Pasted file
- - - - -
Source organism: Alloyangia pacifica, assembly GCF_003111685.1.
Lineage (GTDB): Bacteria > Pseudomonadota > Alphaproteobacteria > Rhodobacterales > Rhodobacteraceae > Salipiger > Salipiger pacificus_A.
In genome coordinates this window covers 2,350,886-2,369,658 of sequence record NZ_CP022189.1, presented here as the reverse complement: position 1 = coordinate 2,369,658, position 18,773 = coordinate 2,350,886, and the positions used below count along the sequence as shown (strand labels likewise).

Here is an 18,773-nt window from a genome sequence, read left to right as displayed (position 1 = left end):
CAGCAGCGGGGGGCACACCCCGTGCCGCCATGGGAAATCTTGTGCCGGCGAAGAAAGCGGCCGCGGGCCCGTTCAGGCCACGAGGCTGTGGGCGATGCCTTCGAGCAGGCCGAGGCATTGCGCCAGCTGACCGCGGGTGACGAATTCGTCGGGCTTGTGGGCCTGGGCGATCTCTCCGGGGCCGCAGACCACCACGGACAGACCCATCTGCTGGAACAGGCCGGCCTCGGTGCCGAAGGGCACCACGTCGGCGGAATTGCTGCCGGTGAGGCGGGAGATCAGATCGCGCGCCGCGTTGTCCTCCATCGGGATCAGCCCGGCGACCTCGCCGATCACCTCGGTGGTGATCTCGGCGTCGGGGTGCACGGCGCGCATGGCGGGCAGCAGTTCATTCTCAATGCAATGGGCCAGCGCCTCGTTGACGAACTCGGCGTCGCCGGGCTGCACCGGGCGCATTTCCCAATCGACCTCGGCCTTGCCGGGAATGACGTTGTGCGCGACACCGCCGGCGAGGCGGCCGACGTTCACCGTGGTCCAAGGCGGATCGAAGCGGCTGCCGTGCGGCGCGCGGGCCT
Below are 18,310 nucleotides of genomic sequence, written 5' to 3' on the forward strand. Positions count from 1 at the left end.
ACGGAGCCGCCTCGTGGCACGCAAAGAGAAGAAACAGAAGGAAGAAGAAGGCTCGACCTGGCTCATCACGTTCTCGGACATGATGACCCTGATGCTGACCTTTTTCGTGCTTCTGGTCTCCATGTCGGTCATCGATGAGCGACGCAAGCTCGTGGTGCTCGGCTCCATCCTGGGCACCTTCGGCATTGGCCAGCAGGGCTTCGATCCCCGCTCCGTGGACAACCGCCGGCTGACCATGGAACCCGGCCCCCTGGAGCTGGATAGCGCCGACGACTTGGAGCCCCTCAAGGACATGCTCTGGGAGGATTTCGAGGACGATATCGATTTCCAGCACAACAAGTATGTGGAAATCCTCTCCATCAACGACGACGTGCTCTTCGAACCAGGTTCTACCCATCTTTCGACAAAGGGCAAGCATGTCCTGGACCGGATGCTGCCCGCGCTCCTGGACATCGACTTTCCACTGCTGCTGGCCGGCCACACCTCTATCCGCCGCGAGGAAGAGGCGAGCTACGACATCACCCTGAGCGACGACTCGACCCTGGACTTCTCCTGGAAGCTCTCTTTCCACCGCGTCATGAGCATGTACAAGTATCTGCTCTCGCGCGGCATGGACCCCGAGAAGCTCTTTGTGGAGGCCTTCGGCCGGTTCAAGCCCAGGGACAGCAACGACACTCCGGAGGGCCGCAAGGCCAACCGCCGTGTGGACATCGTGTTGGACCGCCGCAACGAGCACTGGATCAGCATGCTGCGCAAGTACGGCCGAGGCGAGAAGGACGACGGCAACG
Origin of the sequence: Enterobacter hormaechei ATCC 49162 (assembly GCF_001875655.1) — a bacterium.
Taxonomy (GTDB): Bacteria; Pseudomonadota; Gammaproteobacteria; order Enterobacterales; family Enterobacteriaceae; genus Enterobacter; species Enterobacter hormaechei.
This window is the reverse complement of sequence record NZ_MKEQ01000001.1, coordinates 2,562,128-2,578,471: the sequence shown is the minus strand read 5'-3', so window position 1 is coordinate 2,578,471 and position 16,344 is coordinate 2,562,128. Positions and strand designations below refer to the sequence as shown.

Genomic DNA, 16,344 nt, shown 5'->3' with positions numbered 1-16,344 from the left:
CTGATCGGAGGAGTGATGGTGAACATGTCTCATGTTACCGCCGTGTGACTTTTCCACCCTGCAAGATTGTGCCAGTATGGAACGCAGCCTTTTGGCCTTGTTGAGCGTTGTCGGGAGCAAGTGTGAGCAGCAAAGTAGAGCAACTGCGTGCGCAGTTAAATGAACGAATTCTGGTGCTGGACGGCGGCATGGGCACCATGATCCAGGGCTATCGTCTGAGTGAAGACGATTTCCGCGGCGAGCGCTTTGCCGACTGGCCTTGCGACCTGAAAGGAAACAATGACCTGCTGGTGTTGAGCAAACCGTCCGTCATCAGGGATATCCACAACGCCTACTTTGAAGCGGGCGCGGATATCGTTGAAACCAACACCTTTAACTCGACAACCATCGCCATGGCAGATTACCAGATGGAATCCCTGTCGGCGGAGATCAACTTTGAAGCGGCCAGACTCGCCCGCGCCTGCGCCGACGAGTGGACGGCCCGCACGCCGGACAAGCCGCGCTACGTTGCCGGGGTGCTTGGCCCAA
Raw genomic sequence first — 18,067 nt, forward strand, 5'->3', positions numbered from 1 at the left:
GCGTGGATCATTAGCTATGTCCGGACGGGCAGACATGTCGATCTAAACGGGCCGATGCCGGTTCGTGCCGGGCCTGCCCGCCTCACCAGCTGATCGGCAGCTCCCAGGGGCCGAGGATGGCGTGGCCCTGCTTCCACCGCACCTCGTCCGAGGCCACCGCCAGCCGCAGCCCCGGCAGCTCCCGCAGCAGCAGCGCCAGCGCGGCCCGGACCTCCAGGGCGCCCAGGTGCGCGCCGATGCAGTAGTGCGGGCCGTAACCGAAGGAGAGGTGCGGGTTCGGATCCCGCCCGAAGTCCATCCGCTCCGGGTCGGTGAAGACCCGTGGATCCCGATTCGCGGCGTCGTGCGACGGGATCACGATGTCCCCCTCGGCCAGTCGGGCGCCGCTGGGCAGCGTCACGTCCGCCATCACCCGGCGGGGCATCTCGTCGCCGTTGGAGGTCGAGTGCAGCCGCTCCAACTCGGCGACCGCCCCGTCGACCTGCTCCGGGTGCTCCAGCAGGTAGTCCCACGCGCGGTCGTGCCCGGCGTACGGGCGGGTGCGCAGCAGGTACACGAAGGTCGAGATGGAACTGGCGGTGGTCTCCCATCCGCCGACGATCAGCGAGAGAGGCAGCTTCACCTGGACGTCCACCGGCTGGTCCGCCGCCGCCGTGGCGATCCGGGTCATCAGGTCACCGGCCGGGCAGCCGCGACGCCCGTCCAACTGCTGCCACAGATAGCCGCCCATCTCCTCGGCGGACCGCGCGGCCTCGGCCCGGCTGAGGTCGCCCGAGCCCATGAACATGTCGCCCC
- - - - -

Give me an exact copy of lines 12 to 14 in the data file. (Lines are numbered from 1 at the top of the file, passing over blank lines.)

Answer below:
CTGATCGGAGGAGTGATGGTGAACATGTCTCATGTTACCGCCGTGTGACTTTTCCACCCTGCAAGATTGTGCCAGTATGGAACGCAGCCTTTTGGCCTTGTTGAGCGTTGTCGGGAGCAAGTGTGAGCAGCAAAGTAGAGCAACTGCGTGCGCAGTTAAATGAACGAATTCTGGTGCTGGACGGCGGCATGGGCACCATGATCCAGGGCTATCGTCTGAGTGAAGACGATTTCCGCGGCGAGCGCTTTGCCGACTGGCCTTGCGACCTGAAAGGAAACAATGACCTGCTGGTGTTGAGCAAACCGTCCGTCATCAGGGATATCCACAACGCCTACTTTGAAGCGGGCGCGGATATCGTTGAAACCAACACCTTTAACTCGACAACCATCGCCATGGCAGATTACCAGATGGAATCCCTGTCGGCGGAGATCAACTTTGAAGCGGCCAGACTCGCCCGCGCCTGCGCCGACGAGTGGACGGCCCGCACGCCGGACAAGCCGCGCTACGTTGCCGGGGTGCTTGGCCCAA
Raw genomic sequence first — 18,067 nt, forward strand, 5'->3', positions numbered from 1 at the left:
GCGTGGATCATTAGCTATGTCCGGACGGGCAGACATGTCGATCTAAACGGGCCGATGCCGGTTCGTGCCGGGCCTGCCCGCCTCACCAGCTGATCGGCAGCTCCCAGGGGCCGAGGATGGCGTGGCCCTGCTTCCACCGCACCTCGTCCGAGGCCACCGCCAGCCGCAGCCCCGGCAGCTCCCGCAGCAGCAGCGCCAGCGCGGCCCGGACCTCCAGGGCGCCCAGGTGCGCGCCGATGCAGTAGTGCGGGCCGTAACCGAAGGAGAGGTGCGGGTTCGGATCCCGCCCGAAGTCCATCCGCTCCGGGTCGGTGAAGACCCGTGGATCCCGATTCGCGGCGTCGTGCGACGGGATCACGATGTCCCCCTCGGCCAGTCGGGCGCCGCTGGGCAGCGTCACGTCCGCCATCACCCGGCGGGGCATCTCGTCGCCGTTGGAGGTCGAGTGCAGCCGCTCCAACTCGGCGACCGCCCCGTCGACCTGCTCCGGGTGCTCCAGCAGGTAGTCCCACGCGCGGTCGTGCCCGGCGTACGGGCGGGTGCGCAGCAGGTACACGAAGGTCGAGATGGAACTGGCGGTGGTCTCCCATCCGCCGACGATCAGCGAGAGAGGCAGCTTCACCTGGACGTCCACCGGCTGGTCCGCCGCCGCCGTGGCGATCCGGGTCATCAGGTCACCGGCCGGGCAGCCGCGACGCCCGTCCAACTGCTGCCACAGATAGCCGCCCATCTCCTCGGCGGACCGCGCGGCCTCGGCCCGGCTGAGGTCGCCCGAGCCCATGAACATGTCGCCCC